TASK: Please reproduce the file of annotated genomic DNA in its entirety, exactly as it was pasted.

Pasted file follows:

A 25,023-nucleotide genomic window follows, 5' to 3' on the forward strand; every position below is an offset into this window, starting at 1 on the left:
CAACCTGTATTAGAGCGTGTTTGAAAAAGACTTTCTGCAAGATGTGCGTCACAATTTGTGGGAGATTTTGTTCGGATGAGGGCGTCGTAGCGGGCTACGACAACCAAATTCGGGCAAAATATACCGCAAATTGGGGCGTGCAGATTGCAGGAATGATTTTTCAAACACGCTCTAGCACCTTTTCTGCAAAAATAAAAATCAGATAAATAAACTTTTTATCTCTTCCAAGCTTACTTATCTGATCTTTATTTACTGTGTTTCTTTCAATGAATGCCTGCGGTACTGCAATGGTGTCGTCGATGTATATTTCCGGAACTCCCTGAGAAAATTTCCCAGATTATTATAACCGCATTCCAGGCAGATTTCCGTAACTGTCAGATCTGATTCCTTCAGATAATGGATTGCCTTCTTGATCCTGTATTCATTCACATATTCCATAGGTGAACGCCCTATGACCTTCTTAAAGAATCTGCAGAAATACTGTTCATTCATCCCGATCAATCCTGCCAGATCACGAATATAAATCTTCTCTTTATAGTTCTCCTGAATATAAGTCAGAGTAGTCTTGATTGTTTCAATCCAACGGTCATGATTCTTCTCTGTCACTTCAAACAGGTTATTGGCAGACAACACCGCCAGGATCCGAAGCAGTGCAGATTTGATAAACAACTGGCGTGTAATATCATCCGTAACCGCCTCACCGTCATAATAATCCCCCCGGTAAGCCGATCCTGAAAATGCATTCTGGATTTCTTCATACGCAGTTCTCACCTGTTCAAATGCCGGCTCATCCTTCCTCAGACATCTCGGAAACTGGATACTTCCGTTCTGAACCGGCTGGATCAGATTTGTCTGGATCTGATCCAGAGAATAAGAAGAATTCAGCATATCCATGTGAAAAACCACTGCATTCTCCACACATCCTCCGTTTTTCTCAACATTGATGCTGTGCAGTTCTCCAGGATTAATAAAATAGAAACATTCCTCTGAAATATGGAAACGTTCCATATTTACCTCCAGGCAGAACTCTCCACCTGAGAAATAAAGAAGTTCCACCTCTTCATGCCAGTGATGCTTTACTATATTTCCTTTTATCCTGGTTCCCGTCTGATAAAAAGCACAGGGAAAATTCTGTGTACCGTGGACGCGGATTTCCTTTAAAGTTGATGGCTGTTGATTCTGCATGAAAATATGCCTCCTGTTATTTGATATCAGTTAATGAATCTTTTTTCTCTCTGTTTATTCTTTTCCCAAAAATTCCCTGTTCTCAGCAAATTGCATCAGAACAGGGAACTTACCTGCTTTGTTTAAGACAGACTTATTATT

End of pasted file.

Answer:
A 25,023-nucleotide genomic window follows, 5' to 3' on the forward strand; every position below is an offset into this window, starting at 1 on the left:
CAACCTGTATTAGAGCGTGTTTGAAAAAGACTTTCTGCAAGATGTGCGTCACAATTTGTGGGAGATTTTGTTCGGATGAGGGCGTCGTAGCGGGCTACGACAACCAAATTCGGGCAAAATATACCGCAAATTGGGGCGTGCAGATTGCAGGAATGATTTTTCAAACACGCTCTAGCACCTTTTCTGCAAAAATAAAAATCAGATAAATAAACTTTTTATCTCTTCCAAGCTTACTTATCTGATCTTTATTTACTGTGTTTCTTTCAATGAATGCCTGCGGTACTGCAATGGTGTCGTCGATGTATATTTCCGGAACTCCCTGAGAAAATTTCCCAGATTATTATAACCGCATTCCAGGCAGATTTCCGTAACTGTCAGATCTGATTCCTTCAGATAATGGATTGCCTTCTTGATCCTGTATTCATTCACATATTCCATAGGTGAACGCCCTATGACCTTCTTAAAGAATCTGCAGAAATACTGTTCATTCATCCCGATCAATCCTGCCAGATCACGAATATAAATCTTCTCTTTATAGTTCTCCTGAATATAAGTCAGAGTAGTCTTGATTGTTTCAATCCAACGGTCATGATTCTTCTCTGTCACTTCAAACAGGTTATTGGCAGACAACACCGCCAGGATCCGAAGCAGTGCAGATTTGATAAACAACTGGCGTGTAATATCATCCGTAACCGCCTCACCGTCATAATAATCCCCCCGGTAAGCCGATCCTGAAAATGCATTCTGGATTTCTTCATACGCAGTTCTCACCTGTTCAAATGCCGGCTCATCCTTCCTCAGACATCTCGGAAACTGGATACTTCCGTTCTGAACCGGCTGGATCAGATTTGTCTGGATCTGATCCAGAGAATAAGAAGAATTCAGCATATCCATGTGAAAAACCACTGCATTCTCCACACATCCTCCGTTTTTCTCAACATTGATGCTGTGCAGTTCTCCAGGATTAATAAAATAGAAACATTCCTCTGAAATATGGAAACGTTCCATATTTACCTCCAGGCAGAACTCTCCACCTGAGAAATAAAGAAGTTCCACCTCTTCATGCCAGTGATGCTTTACTATATTTCCTTTTATCCTGGTTCCCGTCTGATAAAAAGCACAGGGAAAATTCTGTGTACCGTGGACGCGGATTTCCTTTAAAGTTGATGGCTGTTGATTCTGCATGAAAATATGCCTCCTGTTATTTGATATCAGTTAATGAATCTTTTTTCTCTCTGTTTATTCTTTTCCCAAAAATTCCCTGTTCTCAGCAAATTGCATCAGAACAGGGAACTTACCTGCTTTGTTTAAGACAGACTTATTATT